“The problem with the commodities space if you have a high gearing is that you are not running Boots pharmaceutical where you have a pretty constant earnings base… you just don’t know your earning base. When you hit bad times, like we did recently, it goes down (quickly). How are you going to feed your debt?”
Who said it: Ivan Glasenberg Chief Executive Officer, Glencore Xstrata
In Context: Private equity players are creating more specialized and sector specific funds, targeting non-traditional sectors and emerging markets, in their efforts to raise funds in a highly competitive global marketplace that makes it more difficult to attract LP money and find reasonably priced deals. (See Natural Gas buyout below). One of those sectors they are expanding into is the extraction or mining industry (including gas and oil companies) but mining industry insiders are not exactly optimistic about PE’s role in their industry. And this trend is what Glasenberg is commenting on in the quote above. He says that PE’s business model, which typically relies on steady cash flows to finance debt, does not fit with mining’s need for patience and deep pockets to make large investments for exploration and lumpy revenue flows. Volatility in the price of commodities is another issue, as is dealflow.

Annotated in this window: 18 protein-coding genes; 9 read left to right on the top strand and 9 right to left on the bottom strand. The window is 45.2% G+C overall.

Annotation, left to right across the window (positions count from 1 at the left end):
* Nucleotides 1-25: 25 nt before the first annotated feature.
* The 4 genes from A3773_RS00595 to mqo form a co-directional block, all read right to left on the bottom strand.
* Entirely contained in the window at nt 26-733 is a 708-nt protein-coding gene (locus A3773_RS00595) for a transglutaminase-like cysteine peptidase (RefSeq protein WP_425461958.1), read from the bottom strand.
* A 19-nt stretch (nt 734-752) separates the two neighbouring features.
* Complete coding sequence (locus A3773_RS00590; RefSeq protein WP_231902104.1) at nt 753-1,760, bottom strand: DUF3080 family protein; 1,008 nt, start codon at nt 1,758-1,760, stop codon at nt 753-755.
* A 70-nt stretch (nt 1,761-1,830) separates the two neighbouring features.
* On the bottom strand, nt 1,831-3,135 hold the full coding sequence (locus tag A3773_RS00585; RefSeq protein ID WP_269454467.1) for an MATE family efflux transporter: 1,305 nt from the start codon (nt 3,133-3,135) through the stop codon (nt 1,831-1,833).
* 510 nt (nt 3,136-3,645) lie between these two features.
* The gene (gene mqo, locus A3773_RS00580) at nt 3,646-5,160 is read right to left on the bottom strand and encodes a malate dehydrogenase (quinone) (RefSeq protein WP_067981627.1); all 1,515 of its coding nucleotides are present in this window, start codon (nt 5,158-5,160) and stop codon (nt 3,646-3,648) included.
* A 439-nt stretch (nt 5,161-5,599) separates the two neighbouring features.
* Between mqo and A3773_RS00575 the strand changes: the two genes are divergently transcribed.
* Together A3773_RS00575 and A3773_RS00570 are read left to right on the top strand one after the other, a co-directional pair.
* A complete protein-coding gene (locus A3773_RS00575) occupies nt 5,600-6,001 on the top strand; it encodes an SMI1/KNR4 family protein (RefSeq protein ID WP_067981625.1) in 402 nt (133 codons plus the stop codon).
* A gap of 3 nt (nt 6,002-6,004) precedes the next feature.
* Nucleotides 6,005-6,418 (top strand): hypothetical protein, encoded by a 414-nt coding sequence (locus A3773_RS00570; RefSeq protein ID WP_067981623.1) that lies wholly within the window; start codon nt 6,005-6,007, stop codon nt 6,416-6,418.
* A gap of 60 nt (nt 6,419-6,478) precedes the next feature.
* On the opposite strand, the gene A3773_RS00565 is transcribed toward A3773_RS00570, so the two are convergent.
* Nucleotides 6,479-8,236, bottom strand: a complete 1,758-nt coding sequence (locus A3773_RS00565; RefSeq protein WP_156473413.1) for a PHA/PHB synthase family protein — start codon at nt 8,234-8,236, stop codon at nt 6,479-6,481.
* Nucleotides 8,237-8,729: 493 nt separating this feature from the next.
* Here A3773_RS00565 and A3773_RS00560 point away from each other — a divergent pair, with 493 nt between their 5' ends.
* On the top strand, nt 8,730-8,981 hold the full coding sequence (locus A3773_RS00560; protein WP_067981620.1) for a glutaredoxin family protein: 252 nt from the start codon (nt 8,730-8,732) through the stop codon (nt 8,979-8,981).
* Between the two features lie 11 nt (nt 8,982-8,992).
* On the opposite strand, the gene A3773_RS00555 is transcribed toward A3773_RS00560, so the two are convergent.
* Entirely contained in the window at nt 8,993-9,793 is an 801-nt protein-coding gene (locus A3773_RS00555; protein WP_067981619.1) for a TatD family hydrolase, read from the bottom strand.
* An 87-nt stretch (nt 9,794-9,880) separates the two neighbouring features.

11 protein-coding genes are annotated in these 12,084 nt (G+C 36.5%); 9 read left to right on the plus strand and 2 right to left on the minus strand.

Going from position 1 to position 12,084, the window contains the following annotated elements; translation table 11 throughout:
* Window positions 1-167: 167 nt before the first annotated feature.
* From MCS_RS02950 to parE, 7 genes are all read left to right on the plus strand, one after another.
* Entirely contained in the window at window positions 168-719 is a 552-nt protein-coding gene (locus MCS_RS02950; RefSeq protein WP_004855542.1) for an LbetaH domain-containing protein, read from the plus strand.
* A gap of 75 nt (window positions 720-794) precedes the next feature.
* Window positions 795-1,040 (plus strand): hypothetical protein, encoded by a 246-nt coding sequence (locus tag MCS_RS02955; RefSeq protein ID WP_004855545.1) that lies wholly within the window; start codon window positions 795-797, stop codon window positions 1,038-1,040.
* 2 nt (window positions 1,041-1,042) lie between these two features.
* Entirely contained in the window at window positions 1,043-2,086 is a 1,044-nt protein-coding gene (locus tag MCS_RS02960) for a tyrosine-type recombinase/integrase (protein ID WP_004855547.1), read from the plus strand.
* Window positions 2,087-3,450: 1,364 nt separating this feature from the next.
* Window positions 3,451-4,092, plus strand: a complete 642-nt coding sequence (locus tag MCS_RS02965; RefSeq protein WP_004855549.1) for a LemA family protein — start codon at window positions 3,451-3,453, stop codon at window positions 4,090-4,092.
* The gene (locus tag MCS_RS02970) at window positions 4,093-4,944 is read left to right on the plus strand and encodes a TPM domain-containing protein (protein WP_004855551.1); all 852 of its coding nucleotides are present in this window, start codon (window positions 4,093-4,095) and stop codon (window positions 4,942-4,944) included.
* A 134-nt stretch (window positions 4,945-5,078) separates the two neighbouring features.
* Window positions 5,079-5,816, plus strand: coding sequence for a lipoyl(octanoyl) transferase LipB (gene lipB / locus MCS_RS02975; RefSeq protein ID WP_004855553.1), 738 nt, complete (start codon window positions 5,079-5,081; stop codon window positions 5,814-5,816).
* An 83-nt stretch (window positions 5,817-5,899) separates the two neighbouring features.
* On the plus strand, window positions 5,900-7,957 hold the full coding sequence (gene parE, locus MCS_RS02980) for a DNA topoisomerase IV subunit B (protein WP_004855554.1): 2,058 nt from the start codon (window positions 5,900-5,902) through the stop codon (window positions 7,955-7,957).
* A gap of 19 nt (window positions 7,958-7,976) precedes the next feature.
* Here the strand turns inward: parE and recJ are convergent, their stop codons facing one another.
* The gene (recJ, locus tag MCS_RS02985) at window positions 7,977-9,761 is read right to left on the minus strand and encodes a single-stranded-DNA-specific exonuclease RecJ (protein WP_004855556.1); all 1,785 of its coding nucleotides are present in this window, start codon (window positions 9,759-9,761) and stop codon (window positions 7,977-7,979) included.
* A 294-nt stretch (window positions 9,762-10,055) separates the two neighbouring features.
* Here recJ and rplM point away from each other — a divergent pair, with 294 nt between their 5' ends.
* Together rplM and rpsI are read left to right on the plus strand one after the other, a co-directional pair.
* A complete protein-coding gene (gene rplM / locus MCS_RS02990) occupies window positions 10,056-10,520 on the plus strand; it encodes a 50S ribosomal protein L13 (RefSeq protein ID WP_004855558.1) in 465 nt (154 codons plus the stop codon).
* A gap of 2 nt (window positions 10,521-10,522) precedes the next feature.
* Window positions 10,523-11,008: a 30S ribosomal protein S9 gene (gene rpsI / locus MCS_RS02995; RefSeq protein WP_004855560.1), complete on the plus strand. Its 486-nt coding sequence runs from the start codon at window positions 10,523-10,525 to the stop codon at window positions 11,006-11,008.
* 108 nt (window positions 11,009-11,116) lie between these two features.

Mining industry executives quoted in the article said they are willing to sell non-core assets but they are not about to sell them at valuations that fit PE’s model. His views are complemented by opinions expressed elsewhere in an article in The Financial Post, which adds the time horizon for generating returns in PE being shorter than that of the mining sector, and the need for specialized technical know-how, as two more challenges facing PE investors. That said, the same article described one PE fund manager that has been successful, namely Waterton, which has made returns by limiting its geographical scope, and the range of commodities sought by its portfolio companies. (Image source: Reuters)
Where we found it: Reuters